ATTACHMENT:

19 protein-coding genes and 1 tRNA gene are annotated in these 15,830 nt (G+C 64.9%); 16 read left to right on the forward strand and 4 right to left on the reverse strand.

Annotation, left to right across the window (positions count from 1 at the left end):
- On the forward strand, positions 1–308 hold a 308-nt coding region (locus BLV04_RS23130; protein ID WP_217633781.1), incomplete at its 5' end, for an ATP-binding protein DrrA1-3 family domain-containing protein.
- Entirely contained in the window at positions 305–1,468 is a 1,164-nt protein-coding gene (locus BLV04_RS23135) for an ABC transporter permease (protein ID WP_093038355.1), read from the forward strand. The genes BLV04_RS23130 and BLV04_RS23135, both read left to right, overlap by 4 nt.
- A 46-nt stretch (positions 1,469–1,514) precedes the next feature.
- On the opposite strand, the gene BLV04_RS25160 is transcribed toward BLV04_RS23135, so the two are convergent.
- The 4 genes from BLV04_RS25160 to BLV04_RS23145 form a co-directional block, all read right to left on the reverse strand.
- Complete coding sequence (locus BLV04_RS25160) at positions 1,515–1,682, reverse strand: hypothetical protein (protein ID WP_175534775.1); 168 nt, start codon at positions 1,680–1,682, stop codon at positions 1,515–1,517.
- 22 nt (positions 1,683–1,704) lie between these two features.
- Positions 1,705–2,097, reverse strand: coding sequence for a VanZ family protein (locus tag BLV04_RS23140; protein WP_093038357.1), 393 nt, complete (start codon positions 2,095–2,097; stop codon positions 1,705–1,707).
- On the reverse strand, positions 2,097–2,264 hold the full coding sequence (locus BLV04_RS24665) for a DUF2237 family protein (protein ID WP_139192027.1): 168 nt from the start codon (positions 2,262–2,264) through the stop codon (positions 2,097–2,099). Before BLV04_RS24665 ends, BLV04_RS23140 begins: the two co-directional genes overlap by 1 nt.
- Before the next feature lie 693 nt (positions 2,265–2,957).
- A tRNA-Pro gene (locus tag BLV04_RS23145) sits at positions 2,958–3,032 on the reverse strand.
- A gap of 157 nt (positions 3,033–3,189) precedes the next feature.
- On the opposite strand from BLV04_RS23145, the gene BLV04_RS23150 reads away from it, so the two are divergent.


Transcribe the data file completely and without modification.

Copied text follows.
19 protein-coding genes and 1 tRNA gene are annotated in these 15,830 nt (G+C 64.9%); 16 read left to right on the forward strand and 4 right to left on the reverse strand.

Annotation, left to right across the window (positions count from 1 at the left end):
- On the forward strand, positions 1–308 hold a 308-nt coding region (locus BLV04_RS23130; protein ID WP_217633781.1), incomplete at its 5' end, for an ATP-binding protein DrrA1-3 family domain-containing protein.
- Entirely contained in the window at positions 305–1,468 is a 1,164-nt protein-coding gene (locus BLV04_RS23135) for an ABC transporter permease (protein ID WP_093038355.1), read from the forward strand. The genes BLV04_RS23130 and BLV04_RS23135, both read left to right, overlap by 4 nt.
- A 46-nt stretch (positions 1,469–1,514) precedes the next feature.
- On the opposite strand, the gene BLV04_RS25160 is transcribed toward BLV04_RS23135, so the two are convergent.
- The 4 genes from BLV04_RS25160 to BLV04_RS23145 form a co-directional block, all read right to left on the reverse strand.
- Complete coding sequence (locus BLV04_RS25160) at positions 1,515–1,682, reverse strand: hypothetical protein (protein ID WP_175534775.1); 168 nt, start codon at positions 1,680–1,682, stop codon at positions 1,515–1,517.
- 22 nt (positions 1,683–1,704) lie between these two features.
- Positions 1,705–2,097, reverse strand: coding sequence for a VanZ family protein (locus tag BLV04_RS23140; protein WP_093038357.1), 393 nt, complete (start codon positions 2,095–2,097; stop codon positions 1,705–1,707).
- On the reverse strand, positions 2,097–2,264 hold the full coding sequence (locus BLV04_RS24665) for a DUF2237 family protein (protein ID WP_139192027.1): 168 nt from the start codon (positions 2,262–2,264) through the stop codon (positions 2,097–2,099). Before BLV04_RS24665 ends, BLV04_RS23140 begins: the two co-directional genes overlap by 1 nt.
- Before the next feature lie 693 nt (positions 2,265–2,957).
- A tRNA-Pro gene (locus tag BLV04_RS23145) sits at positions 2,958–3,032 on the reverse strand.
- A gap of 157 nt (positions 3,033–3,189) precedes the next feature.
- On the opposite strand from BLV04_RS23145, the gene BLV04_RS23150 reads away from it, so the two are divergent.